The police also managed to track more than 30 billion stolen personal information items last year, while nearly 100 of the suspects were hackers.
The leakage of personal information is against the country’s Civil Law, as Article 111 of the law states that the personal information of citizens shall be protected by law.
Leaking personal information has become a public nuisance in China and a crackdown is necessary, said Wang Liming, a civil law expert with the China Law Society.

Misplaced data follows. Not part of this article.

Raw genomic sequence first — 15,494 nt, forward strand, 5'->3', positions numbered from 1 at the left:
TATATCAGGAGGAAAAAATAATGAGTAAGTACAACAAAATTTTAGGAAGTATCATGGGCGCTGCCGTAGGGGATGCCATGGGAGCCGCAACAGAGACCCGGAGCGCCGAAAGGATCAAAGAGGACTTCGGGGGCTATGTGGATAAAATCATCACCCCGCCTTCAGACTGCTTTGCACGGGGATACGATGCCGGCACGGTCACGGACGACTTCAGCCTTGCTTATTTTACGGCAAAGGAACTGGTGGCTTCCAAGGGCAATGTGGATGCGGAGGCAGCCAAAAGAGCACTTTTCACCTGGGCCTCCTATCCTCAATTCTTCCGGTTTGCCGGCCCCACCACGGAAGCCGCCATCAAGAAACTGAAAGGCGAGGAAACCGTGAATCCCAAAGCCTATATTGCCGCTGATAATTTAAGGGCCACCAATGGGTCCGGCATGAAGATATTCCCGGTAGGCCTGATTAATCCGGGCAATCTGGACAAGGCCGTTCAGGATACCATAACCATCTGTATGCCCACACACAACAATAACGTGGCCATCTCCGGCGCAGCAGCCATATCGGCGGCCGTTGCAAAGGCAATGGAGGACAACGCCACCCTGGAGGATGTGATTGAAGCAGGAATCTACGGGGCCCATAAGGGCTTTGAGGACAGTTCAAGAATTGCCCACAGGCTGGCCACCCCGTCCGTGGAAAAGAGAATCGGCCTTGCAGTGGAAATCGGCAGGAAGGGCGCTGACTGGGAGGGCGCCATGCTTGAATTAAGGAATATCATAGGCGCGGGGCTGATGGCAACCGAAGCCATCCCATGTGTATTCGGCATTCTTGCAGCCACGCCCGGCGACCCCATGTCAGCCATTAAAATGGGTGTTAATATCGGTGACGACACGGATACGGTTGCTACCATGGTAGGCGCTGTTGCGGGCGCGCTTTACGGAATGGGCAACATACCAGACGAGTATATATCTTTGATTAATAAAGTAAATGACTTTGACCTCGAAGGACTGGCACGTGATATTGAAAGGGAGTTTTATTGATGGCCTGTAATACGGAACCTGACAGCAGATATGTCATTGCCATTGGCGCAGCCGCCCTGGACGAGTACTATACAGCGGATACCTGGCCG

On a number of occasions, suspects have sent fraudulent messages to phone numbers obtained via websites that leaked the personal information of their customers.
Xu Yuyu, a high school graduate in Linyi of east China’s Shandong Province, died of cardiac arrest in August 2016 after losing 9,900 yuan (1,440 U.S. dollars) of her university tuition fees to telecom fraudsters.
The case aroused shock and anger among Chinese people, drawing attention to the protection of personal information. – CRI
Special coverage on China's Two Party Sessions by The Daily Mail - People's Daily